Where did everyone go?
I had a dream last night that they held the Super Bowl, but nobody showed up.
The two finalists, each of whom qualified for the postseason with an 8-8 record on the fourth tie-breaker, decided that they did not have the chutzpah to even attempt to put their names on a trophy named after Vince Lombardi.
Amazingly, each of the 75,000-plus advance-ticket holders also decided that it was not worth their time to go watch a game between tweedle-dee and tweedle-dum.
Roger Goodell, the NFL’s master of positive spin, announced, “In this wondrous year of the replacement officials, we have finally reached parity on the field. In recognizing that every team in the league is as good as every other—except for maybe the Browns—we have declared the Super Bowl a 0-0 tie.”
I woke in a panicky cold sweat and called my therapist the next morning, fearing that without the benefit of post-dream analysis, each night would involve an instant replay of the last.
My therapist told me that I had come to the right person, since he had studied with all the greats in Vienna and his specialty was fantasy—in particular, fantasy football.
“My son,” he told me, “your problem is not your fantasy. It’s reality that stinks. Take a look at the standings and ask yourself whether there are any teams that stand out, whether there’s anyone out there who scares opposing coaches.”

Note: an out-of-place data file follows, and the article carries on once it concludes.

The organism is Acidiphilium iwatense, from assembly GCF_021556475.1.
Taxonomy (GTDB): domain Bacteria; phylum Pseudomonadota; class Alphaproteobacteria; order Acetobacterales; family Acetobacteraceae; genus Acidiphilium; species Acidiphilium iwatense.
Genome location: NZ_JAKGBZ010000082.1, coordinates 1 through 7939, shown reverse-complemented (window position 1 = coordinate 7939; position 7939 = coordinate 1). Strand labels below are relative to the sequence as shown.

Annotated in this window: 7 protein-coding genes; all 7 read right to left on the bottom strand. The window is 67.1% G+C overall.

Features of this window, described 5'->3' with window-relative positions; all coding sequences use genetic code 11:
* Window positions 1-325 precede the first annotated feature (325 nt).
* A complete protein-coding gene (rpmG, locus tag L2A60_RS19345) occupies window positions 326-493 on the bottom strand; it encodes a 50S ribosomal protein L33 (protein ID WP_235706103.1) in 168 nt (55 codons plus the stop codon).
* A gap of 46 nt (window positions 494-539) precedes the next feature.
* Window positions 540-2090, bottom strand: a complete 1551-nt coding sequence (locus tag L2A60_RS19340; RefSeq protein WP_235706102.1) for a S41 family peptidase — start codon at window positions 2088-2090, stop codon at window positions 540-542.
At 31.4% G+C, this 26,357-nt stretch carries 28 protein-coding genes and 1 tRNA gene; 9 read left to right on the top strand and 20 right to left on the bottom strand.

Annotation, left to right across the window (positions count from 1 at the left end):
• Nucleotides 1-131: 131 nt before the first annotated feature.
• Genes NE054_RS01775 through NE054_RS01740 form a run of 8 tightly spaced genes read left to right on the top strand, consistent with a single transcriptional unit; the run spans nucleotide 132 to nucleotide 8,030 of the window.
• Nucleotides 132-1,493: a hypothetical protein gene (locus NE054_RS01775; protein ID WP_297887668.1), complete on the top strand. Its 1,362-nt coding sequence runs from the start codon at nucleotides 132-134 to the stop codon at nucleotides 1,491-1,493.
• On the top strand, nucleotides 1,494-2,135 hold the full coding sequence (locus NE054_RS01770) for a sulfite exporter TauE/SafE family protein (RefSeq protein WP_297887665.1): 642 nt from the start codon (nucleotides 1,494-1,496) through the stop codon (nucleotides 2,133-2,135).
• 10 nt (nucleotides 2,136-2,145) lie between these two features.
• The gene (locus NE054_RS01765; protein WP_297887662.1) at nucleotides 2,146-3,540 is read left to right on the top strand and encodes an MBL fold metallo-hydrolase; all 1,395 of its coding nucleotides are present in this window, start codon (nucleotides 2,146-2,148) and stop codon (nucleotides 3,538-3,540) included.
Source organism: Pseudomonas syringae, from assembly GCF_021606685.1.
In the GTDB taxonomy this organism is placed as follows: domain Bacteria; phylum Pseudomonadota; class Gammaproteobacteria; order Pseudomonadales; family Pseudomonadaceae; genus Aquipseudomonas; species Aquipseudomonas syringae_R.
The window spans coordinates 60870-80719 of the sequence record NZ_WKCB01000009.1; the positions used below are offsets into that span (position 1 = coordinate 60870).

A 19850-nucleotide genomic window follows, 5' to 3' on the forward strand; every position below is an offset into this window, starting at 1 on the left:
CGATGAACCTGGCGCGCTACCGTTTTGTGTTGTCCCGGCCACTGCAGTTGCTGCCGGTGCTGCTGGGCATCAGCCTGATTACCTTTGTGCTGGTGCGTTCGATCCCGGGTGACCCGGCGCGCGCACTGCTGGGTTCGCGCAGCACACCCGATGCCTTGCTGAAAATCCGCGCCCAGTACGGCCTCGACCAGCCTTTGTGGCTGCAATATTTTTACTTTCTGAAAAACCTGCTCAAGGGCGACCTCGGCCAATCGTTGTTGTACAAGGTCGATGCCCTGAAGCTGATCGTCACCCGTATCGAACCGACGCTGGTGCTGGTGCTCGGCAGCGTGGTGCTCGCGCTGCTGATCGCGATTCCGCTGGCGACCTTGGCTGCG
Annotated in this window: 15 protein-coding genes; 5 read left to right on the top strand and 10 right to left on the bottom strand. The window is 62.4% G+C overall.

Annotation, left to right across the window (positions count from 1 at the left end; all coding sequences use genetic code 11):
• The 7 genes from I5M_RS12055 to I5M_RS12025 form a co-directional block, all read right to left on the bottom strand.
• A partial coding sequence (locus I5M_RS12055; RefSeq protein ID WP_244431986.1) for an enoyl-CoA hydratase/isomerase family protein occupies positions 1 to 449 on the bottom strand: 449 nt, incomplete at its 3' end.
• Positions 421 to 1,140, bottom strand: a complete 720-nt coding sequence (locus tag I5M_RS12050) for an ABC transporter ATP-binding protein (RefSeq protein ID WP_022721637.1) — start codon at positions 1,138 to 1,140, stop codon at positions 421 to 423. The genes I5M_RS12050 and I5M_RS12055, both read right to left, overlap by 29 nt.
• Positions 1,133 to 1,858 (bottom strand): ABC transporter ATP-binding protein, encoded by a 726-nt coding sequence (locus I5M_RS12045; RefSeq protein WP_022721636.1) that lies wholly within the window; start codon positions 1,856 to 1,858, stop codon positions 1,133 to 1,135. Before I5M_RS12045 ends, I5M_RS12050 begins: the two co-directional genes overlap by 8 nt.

“Well, the Falcons are undefeated, so that should count for something,” I said.
“Foolish, foolish. Did you see them squeak by the lowly Raiders in the fourth quarter last week? Did you see them just barely beat Carolina in the last minutes two weeks before? Resilient they are, but not great, not by a long shot."
He went on, "Then there’s Baltimore and Houston, the only teams at 5-1. Do you think anyone’s scared of the Ravens without Ray Lewis? Did you see the Packers decimate the Texans without Brian Cushing, also gone for the season?
"Or maybe you were hanging your hat on the potential of the Chargers. Well, that looked like a fair bet, until their monumental collapse at the hands of Peyton Manning.
"You like the Pats? Did you see their secondary make rookie Russell Wilson look like the second coming of John Unitas?
"And how can you take the 49ers seriously after what the Giants did to them?
"And did you ever notice that everyone in the AFC East is 3-3? And that 16 NFL teams are either at or within a game of .500? And…”
“Whoa there, Doctor. It sounds like you’re having a panic attack. Calm down.”
“Well, maybe a few teams will come on. Maybe Atlanta is for real. Maybe the Giants will be the stealth team of last year. Maybe the Bears can be the team to beat—even if Jay Cutler is their quarterback.”
“So, Doctor, you mean that there really will be a "Super" Bowl this year?” I ask.
“Yes, yes. No matter what the records of the playoff teams are, someone will win and lose, then thousands will pack the Superdome to anoint a new champion. And whether Mr. Lombardi is happy about it or not, the trophy with his name on it will go home with someone. Isn’t that right, Mr. Goodell?”
“Yes, of course. Football is alive and well, especially in this year of mediocrity…I mean…..parity. Whoops, just a little Freudian slip…”